Pontius Pilate, the governor of Judea, would have been much happier at his Roman enclave in the heavily fortified port city of Caesarea. But he was expected to be in Jerusalem during Passover week to maintain order. He didn’t want to deal with this latest problem. Early in the morning, the Jewish authorities had brought an itinerate preacher for trial. They claimed the man called himself King of the Jews and had violated some Roman laws. They demanded He be put to death.
Pilate questioned the prisoner closely and quickly realized the man was not guilty of any crime worthy of death. Pilate told the crowd, “He is innocent.” The crowd roared in anger, “Crucify Him!” Pilate saw a riot developing, so he washed his hands of the matter and gave the decision to the crowd-release this “King of the Jews” or a murder. The crowd chose the murderer.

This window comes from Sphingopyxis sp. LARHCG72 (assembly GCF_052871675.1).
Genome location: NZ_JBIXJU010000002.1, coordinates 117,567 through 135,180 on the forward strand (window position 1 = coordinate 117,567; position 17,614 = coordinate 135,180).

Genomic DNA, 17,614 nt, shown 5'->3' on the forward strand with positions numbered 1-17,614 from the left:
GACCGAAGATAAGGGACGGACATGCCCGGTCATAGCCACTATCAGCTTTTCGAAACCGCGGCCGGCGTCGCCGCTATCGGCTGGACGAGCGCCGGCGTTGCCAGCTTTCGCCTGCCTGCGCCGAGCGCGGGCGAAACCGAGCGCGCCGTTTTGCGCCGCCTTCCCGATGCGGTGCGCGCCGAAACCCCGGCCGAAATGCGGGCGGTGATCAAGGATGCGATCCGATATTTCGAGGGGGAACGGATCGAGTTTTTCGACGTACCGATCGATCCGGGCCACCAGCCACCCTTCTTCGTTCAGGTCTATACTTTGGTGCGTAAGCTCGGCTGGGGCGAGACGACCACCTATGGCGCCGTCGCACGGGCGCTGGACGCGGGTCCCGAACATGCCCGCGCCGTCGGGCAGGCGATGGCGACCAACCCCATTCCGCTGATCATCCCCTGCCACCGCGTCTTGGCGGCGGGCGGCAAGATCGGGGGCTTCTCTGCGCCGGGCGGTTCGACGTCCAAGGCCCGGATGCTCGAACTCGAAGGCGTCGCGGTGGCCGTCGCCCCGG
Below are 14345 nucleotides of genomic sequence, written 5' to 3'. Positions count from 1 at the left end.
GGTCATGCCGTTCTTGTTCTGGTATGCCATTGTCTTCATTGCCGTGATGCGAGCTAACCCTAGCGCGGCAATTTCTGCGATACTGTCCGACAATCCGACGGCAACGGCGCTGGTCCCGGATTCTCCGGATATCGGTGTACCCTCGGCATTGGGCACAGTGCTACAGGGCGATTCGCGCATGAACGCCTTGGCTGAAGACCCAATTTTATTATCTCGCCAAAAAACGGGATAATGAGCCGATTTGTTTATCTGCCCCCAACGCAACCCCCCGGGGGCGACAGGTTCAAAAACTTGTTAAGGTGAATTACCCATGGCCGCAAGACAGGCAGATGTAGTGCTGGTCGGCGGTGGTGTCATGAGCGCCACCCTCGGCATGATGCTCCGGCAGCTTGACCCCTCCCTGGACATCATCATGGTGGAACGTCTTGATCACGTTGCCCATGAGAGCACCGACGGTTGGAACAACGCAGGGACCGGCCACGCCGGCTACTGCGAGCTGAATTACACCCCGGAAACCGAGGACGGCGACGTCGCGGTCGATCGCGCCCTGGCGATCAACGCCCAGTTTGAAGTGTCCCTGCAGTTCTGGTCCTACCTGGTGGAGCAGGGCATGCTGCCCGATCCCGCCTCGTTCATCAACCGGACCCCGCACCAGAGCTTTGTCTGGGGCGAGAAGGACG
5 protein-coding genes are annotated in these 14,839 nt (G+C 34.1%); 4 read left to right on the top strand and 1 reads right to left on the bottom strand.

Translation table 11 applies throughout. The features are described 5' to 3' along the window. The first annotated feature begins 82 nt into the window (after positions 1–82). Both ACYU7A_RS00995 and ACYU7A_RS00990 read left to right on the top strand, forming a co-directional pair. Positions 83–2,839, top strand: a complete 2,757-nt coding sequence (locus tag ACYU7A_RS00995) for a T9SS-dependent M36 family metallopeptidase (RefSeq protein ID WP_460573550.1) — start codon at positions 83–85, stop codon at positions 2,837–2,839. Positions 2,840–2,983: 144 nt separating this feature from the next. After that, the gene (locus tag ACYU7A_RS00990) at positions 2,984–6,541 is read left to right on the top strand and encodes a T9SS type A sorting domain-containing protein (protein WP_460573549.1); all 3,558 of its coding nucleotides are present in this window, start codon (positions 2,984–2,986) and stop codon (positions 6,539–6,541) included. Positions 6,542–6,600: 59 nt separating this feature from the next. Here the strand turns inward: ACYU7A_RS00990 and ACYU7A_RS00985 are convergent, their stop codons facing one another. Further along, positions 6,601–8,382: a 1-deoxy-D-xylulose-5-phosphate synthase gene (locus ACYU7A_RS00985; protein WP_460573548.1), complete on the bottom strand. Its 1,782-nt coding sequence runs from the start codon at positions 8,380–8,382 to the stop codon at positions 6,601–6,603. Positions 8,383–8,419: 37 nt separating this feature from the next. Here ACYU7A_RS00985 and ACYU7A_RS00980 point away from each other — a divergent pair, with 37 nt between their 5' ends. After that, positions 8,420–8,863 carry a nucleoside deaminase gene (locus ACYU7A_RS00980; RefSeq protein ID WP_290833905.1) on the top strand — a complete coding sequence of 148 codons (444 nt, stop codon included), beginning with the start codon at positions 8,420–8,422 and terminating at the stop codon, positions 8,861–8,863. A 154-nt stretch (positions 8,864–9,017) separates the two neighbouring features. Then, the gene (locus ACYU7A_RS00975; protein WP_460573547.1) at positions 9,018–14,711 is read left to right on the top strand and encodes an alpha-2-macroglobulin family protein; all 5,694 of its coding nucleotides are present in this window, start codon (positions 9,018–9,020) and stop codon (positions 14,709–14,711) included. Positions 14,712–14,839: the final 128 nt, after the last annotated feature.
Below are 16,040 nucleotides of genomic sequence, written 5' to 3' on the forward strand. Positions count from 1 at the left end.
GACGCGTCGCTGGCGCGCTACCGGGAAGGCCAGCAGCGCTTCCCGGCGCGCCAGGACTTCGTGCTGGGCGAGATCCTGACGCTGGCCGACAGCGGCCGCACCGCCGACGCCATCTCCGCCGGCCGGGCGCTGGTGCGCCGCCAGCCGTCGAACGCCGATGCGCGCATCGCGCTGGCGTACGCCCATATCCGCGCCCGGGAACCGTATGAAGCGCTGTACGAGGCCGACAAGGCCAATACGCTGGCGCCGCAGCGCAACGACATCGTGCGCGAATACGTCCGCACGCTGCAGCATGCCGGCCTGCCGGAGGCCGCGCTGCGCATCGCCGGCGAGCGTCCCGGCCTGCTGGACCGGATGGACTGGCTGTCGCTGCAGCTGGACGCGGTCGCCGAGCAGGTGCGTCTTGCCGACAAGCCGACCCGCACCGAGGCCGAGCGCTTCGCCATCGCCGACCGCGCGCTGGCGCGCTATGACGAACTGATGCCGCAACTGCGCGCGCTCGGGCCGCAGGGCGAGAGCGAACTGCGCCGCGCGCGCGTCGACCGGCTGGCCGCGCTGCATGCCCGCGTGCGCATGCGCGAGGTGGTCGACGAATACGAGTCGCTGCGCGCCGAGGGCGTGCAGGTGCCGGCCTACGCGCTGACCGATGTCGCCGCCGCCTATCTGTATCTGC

Pilate, as governor, had the power to convict and the power to set free. He knew the right choice, but instead let the crowd intimidate him into sending Jesus to the cross. Pilate knew the truth but tried to sidestep it. His decision forever linked his name with a failure of leadership.
In every person’s life, events occurs that require a stand for the truth. How we respond defines how others will remember us.
John 19:6 NLT- “Take him yourselves and crucify him,” Pilate said, “I find him not guilty.”